Review: A vivid portrayal of moral ambiguity

Billy Budd

New Theatre, Cardiff

There is a nice irony about Welsh National Opera's staging their new in a co-production with Opera Australia and with an Australian producer (Neil Armfield), in the week Canberra voted to go anti-royalist.

Armfield and his designers - Brian Thomson, Carl Friedrich Oberle and Nigel Levings - construct a brilliant visual image of the floating republic of Captain Vere's imagination: a cramped, shapeless, directionless vessel shrouded in mist and darkness.

But they don't evade the underlying issue of Britten's drama, either. And that has to do with queens of a different pedigree, and another kind of rejection.

Psychologically, this is one of the strongest Budds I can recall, and that's particularly impressive because Nigel Robson stepped in as Vere only two weeks ago, replacing Robert Tear, who has laryngitis, for the Cardiff performances. Robson offers a beautifully concentrated portrait of the moral torment of wrong actions committed for fear of the motives for right ones. And similar praise is due to Phillip Ens for locating so precisely the sensual element in Claggart's need to destroy that love "that lives and grows strong where I cannot enter". His business with Billy's neckerchief, like that with the flower in Carmen, subtly illuminates a self-loathing character that can often seem unmotivated demonism.

But there are plenty of other respects in which Armfield hits off the ambivalence of this marvellous but elusive work. As pure stage management, the production is a virtuoso achievement - if made needlessly harder by overuse of the hydraulic revolve, which effectively supplies the physical levels of the action but is also apt to choreograph the orchestral interludes with aimless rotations.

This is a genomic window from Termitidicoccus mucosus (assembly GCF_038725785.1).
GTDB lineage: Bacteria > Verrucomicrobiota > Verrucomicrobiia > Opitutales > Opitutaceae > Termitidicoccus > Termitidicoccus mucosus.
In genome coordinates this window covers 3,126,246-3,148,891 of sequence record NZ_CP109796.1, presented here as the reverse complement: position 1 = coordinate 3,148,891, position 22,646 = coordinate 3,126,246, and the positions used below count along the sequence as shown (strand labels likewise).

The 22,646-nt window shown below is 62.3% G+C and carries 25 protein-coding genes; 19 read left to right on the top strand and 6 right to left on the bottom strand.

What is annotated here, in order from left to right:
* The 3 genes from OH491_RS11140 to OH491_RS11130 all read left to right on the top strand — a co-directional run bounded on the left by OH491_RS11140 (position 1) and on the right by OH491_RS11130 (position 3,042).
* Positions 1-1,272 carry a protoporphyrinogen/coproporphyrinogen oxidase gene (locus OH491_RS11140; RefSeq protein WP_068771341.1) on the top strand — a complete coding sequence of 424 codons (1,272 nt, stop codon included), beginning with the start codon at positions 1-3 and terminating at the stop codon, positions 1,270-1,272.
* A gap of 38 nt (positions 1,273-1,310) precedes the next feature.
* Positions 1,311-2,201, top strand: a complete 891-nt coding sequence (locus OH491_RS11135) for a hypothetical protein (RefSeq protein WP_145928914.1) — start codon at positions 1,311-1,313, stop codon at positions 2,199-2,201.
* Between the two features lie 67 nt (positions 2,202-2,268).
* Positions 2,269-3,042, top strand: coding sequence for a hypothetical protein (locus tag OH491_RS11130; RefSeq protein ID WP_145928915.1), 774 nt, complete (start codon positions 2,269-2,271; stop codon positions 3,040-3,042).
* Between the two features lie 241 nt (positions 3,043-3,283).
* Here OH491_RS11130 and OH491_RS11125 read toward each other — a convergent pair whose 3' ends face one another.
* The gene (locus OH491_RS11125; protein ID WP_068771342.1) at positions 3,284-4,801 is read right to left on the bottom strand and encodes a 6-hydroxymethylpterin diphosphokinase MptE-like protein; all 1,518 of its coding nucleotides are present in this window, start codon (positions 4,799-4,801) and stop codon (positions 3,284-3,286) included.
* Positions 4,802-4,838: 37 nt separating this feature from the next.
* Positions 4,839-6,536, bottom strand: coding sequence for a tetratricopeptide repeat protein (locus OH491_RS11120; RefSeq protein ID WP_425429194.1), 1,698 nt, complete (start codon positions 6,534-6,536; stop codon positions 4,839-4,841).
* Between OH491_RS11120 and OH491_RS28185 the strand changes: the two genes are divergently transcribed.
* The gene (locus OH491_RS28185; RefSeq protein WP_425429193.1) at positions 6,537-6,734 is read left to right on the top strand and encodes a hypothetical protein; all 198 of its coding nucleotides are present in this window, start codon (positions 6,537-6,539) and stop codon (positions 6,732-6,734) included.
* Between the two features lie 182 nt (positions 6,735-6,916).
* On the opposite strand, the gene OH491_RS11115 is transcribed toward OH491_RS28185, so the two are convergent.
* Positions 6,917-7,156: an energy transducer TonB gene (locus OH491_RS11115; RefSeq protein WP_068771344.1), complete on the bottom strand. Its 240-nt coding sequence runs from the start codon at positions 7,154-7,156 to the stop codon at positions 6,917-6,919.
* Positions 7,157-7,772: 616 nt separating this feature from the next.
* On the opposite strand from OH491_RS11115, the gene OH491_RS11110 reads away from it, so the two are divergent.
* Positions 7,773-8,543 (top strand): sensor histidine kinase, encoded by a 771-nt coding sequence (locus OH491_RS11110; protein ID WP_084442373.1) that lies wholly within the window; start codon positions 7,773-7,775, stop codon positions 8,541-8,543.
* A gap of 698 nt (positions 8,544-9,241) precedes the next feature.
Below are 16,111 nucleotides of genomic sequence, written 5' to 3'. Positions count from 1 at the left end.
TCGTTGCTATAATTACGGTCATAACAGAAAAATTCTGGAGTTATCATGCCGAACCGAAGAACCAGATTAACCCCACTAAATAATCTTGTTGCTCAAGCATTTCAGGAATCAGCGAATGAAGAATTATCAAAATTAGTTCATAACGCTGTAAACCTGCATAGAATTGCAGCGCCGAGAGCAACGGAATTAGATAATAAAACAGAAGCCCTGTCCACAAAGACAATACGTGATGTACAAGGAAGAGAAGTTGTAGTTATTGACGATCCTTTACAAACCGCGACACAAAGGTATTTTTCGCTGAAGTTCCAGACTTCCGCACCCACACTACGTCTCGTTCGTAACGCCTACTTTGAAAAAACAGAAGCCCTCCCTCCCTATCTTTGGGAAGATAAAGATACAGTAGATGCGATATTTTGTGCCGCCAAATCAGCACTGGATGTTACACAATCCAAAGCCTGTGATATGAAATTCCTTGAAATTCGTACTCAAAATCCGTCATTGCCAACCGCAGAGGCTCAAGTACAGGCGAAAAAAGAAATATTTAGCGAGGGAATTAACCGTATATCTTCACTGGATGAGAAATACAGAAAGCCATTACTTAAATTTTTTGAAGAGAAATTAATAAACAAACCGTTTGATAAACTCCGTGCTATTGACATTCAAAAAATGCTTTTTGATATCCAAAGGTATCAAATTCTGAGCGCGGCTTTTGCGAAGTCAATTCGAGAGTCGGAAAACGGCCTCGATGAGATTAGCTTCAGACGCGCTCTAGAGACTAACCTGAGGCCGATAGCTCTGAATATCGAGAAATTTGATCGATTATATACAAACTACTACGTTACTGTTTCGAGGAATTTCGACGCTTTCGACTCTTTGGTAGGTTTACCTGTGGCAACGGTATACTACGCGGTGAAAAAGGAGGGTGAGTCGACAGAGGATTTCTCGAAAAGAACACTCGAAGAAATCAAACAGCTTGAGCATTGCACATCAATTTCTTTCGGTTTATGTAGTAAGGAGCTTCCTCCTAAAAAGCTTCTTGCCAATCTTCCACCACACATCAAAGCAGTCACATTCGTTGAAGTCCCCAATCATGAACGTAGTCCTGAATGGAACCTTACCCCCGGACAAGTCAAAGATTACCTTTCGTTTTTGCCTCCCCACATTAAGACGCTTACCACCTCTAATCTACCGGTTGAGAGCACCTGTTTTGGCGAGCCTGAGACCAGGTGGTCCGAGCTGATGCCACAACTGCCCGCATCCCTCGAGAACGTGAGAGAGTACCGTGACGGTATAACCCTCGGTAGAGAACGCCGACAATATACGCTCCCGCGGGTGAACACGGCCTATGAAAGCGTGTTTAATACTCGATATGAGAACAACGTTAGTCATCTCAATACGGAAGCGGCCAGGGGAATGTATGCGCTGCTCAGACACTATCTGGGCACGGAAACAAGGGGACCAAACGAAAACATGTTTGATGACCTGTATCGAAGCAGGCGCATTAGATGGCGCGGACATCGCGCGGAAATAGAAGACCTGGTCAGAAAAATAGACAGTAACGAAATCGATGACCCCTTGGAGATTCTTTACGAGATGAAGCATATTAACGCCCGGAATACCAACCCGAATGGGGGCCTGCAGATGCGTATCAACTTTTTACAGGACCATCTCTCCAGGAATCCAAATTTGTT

The choral scenes are thrilling in a stagy, faintly showbiz kind of way, but this is Britten's way, too, and his dramaturgy owes almost as much to Gershwin as to Verdi. The WNO chorus - males only, of course - are in their element in this piece. Better ensemble singing and better company acting I've rarely heard or seen, even on this stage, where they have always been strengths.

Andrew Litton conducts a superbly integrated performance, with orchestral playing that is at once emphatic and refined.

Christopher Maltman's Billy, a hefty but radiant youth, is a real find - as Claggart observes: a vivid, ebullient stage presence, and true to his own description. "I can sing," he tells Claggart, and proves it in a "Darbies" song worthy of the Singer of the World lieder prizewinner. This Claggart can sing, too: no trace of the epicene in En's admirably focused bass, but a firm, vibrant lyric-dramatic projection, the crucial give-away for a character who is riddled with repressed sentiment.

The lesser castings - mainly from familiar strengths (notably David Barrell as Redburn, and John Harris as a surprisingly athletic Red Whiskers) - include some strong newcomers: Simon Thorpe as Donald, brilliantly alert in his "Samoa" round, Ivan Sharpe as the painfully victimised Novice, and Grant Dickson as a jolly-faced Dansker. But, visitors or locals, this is all very much WNO at its best.

Stephen Walsh

Details

For the New Theatre box office, call 01222 878889; for further WNO tour information, call 01222 464666.

Suggested Topics
Have you tried new the Independent Digital Edition apps?
Life and Style
ebookNow available in paperback
ebooks
ebookPart of The Independent’s new eBook series The Great Composers
  • Get to the point
Latest stories from i100
Have you tried new the Independent Digital Edition apps?
Independent Dating
and  

By clicking 'Search' you
are agreeing to our
Terms of Use.

ES Rentals

    iJobs Job Widget
    iJobs General

    SThree: Trainee Recruitment Consultant

    £18000 - £23000 per annum + Uncapped commission: SThree: Does earning a 6 figu...